When you need reliable round-the-clock detection, Axis Thermal Imaging Technology are an excellent – and cost-effective – solution.
There’s no hiding from them. Because they capture images based solely on the heat radiating from people and objects, they’re unaffected by darkness or poor visibility. So they’re as accurate in pitch black, fog, and camouflage as they are on a bright sunny day.
Just like our visual cameras, Axis thermal cameras support intelligent analytics. In combination with the cameras, these analytics analyze detected incidents, automatically dismiss non-threatening ones, and immediately notify security of critical situations.
Thermal cameras don’t deliver images that allow reliable identification. So if privacy regulations are a concern, you’ll remain safely in compliance. And we also offer explosion-protected cameras based on thermal technology that feature protective housing. They’re certified worldwide for use in hazardous areas.
It’s clear: Axis thermal cameras give you the “sight” – and the insight – you need to protect
The role of intelligent thermal cameras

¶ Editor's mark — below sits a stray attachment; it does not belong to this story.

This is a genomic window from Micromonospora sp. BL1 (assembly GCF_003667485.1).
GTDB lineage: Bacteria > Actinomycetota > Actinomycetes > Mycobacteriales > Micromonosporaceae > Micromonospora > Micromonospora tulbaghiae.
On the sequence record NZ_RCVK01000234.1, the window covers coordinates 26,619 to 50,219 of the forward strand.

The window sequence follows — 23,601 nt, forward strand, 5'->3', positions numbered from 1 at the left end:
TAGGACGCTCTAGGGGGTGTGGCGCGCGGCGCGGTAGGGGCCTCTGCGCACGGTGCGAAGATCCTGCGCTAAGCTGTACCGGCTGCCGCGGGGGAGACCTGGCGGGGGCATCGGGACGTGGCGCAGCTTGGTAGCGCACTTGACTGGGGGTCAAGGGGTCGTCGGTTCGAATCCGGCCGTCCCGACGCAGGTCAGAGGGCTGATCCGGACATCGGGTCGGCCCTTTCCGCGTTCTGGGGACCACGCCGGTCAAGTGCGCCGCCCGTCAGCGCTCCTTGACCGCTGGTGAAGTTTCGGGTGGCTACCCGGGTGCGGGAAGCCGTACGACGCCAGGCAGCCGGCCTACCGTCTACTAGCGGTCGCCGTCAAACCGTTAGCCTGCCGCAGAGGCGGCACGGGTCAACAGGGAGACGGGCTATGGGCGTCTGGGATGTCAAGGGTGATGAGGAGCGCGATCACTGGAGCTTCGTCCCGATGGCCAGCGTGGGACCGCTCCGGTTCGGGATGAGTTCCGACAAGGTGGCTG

Thermal cameras with integrated analytics applications have a specific – and important – role to play in a complete surveillance system.
Detect: Thermal cameras detect suspicious behavior and objects even in dark scenes and other difficult light conditions.
Verify: As soon as a thermal camera has detected something suspect, an operator can verify that the activity is really a threat.
Act: Once activity has been verified as suspicious, the thermal camera, acts in response. For example it can:
- Automatically notify security
- Trigger visual cameras to identify people or vehicles
- Trigger lights or a speaker to deter the crime
A peek inside a thermal camera
Thermal cameras work because all objects – organic or inorganic – emit a certain amount of infrared radiation as a function of their temperature.
Like all cameras, thermal cameras collect electromagnetic radiation, which is formed into an image. Conventional cameras work in the range of visible light, in other words, with radiation with short wavelengths. Thermal cameras, on the other hand, detect radiation with mid-length or long wavelengths, which is called infrared radiation.
The main difference between infrared radiation and radiation with a shorter wavelength is that infrared radiation is emitted rather than reflected. Since the object themselves emits the light (heat) thermal cameras detect, thermal cameras are not dependent on visible light and can detect in all light conditions, day or night.
You can learn more about thermal imaging in our white papers, which you’ll find below.